Memory and ageing-should we be concerned when remembering wanes?

That tip of the tongue inability to instantly remember celebrity names can be very frustrating and even unsettling.   Names of famous people that we could recall at will which suddenly become submerged in a murky haze of foggy inaccessible information can be dispiriting.  I was so unnerved that I immediately completed a memory test found online at located at  Without giving myself to many kudos I’m happy to announce that I passed.   It’s actually normal to become forgetful as we age and tip of the tongue inaccessibility is something that we’re all going to experience more frequently as we get older.  What we do need to be concerned about is when we start to forget much more than our peers and those around us of a similar age.  By the time significant forgetting is derailing our capacity to execute in the work place and our mental processes have become scrambled and unclear it might be too late to reverse those processes that have contributed to this form of cognitive decline.

   It might be difficult to appreciate but brain ageing actually starts in our twenties and accelerates with each decade.  As brain circulation becomes less fluid and our brain cells becomes less efficient at using sugar or glucose to make energy, the batteries that are responsible for churning out this energy become dysfunctional and brain cells start to shrink.   This is going to happen to all of us but when this process goes into overdrive we could arrive at a place where substantial structural and functional decline leads to memory deficits that are hard to reverse.   Medically this is termed mild cognitive impairment, a state we end up in when these degenerative processes are accentuated, and tragically for some this can lead to dementia within the short time frame of three years.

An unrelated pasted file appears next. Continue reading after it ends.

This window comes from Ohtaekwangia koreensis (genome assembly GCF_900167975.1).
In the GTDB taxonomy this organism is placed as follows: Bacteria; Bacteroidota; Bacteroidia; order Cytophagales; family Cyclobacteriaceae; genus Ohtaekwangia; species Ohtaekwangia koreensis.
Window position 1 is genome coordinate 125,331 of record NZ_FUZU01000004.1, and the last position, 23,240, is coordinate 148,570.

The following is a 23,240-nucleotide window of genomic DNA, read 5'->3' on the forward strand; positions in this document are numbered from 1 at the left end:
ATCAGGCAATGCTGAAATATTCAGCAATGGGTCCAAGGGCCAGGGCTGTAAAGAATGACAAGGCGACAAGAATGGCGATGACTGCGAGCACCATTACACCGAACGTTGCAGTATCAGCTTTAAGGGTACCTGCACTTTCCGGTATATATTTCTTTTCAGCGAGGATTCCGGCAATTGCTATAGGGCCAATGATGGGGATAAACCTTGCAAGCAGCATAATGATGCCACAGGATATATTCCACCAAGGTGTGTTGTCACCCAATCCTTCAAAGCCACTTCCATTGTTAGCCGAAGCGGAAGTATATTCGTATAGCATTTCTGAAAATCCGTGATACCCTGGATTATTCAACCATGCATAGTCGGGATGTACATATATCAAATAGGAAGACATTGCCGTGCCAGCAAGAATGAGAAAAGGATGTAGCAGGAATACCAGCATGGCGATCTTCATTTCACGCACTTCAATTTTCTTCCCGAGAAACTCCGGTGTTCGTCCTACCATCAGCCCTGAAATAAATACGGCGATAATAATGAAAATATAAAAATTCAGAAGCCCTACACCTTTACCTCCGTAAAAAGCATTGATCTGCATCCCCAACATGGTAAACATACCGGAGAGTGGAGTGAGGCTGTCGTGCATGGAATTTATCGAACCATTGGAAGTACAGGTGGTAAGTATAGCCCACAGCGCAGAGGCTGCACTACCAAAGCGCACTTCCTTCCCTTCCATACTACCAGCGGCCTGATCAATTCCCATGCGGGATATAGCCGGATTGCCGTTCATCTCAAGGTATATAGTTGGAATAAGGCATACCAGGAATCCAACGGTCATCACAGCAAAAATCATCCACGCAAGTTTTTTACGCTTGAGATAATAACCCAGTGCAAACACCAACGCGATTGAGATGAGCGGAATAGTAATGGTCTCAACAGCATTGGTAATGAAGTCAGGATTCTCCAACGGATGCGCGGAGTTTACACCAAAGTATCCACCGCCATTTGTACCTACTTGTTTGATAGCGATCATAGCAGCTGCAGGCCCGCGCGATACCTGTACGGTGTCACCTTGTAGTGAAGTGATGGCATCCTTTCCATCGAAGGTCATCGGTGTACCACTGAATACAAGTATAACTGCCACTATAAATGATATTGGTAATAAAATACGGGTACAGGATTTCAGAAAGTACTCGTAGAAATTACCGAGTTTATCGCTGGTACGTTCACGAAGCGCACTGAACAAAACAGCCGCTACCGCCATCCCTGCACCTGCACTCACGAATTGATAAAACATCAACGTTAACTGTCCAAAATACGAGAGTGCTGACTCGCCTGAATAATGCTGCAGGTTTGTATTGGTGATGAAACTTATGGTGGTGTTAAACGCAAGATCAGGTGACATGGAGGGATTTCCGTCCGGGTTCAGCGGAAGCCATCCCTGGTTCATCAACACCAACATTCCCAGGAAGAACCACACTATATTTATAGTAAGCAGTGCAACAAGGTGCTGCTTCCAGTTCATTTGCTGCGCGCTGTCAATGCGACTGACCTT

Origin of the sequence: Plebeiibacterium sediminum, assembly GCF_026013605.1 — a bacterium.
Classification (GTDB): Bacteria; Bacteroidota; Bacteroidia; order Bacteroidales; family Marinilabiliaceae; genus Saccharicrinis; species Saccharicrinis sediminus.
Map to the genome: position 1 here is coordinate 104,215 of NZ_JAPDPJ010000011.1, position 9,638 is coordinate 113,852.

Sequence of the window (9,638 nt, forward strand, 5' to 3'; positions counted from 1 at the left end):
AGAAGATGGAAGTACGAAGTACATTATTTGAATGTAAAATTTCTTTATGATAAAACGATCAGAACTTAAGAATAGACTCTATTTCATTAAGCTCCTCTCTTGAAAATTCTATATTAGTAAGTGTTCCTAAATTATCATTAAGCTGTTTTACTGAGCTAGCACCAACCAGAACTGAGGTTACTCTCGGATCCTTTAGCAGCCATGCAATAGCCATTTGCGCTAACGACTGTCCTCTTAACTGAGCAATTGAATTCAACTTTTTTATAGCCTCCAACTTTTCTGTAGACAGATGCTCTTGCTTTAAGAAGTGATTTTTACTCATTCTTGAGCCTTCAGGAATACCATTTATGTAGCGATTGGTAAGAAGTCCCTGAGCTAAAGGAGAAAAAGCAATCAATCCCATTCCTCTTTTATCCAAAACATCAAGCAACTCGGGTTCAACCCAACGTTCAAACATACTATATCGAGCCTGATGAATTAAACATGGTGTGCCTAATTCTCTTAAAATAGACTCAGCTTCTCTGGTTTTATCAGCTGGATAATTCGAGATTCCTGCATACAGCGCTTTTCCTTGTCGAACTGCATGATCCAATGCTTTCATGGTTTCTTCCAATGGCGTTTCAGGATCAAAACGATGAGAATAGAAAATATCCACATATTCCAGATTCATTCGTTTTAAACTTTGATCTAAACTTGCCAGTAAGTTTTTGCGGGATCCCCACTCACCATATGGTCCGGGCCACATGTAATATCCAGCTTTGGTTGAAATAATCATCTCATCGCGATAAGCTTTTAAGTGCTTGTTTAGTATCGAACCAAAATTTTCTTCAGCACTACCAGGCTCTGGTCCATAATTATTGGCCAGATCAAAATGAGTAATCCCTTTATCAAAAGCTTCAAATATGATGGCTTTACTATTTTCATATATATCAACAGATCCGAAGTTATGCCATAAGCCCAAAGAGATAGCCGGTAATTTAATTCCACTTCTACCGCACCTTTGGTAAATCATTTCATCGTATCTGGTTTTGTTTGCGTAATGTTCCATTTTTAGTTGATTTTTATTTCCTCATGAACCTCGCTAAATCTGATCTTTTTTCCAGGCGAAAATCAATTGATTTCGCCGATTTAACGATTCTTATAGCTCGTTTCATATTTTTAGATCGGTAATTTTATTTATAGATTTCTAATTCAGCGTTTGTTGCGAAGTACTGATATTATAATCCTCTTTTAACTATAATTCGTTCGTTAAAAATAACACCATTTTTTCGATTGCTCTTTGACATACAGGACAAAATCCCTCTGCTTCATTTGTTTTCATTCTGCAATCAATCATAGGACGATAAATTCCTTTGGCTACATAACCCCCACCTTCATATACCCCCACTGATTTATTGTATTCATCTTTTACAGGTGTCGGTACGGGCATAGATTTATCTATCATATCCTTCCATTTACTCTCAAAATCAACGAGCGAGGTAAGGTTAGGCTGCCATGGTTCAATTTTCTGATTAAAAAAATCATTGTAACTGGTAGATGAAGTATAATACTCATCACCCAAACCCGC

The good news is that we there is a whole lot we can do to optimise our brain circulation, ensure that our brain cells are using glucose efficiently and prevent our brain batteries from becoming defective.  Not long ago I penned ‘The Wellness Guide to Preventing the Diseases of Ageing’ which outlines strategies for preventing brain ageing.   The brain wellness programme measures key biochemical events that contribute to neurodegeneration targeting them before they contribute to significant cognitive decline.

The Mediterranean diet, characterized by a high intake of vegetables, fruits, cereals, nuts and olive oil, a moderate intake of fish and alcohol (mostly wine), and a low intake of dairy products, red meat and meat products, optimal levels of B vitamins, vitamins C, D and E, the minerals selenium and zinc together with cinnamon, cherries and berries offer a baseline nutritional blueprint for preventing brain ageing.

  We might all become forgetful but we don’t have to sit back and submit to those processes that age our brains without doing our level best to limit their destructive capacities.

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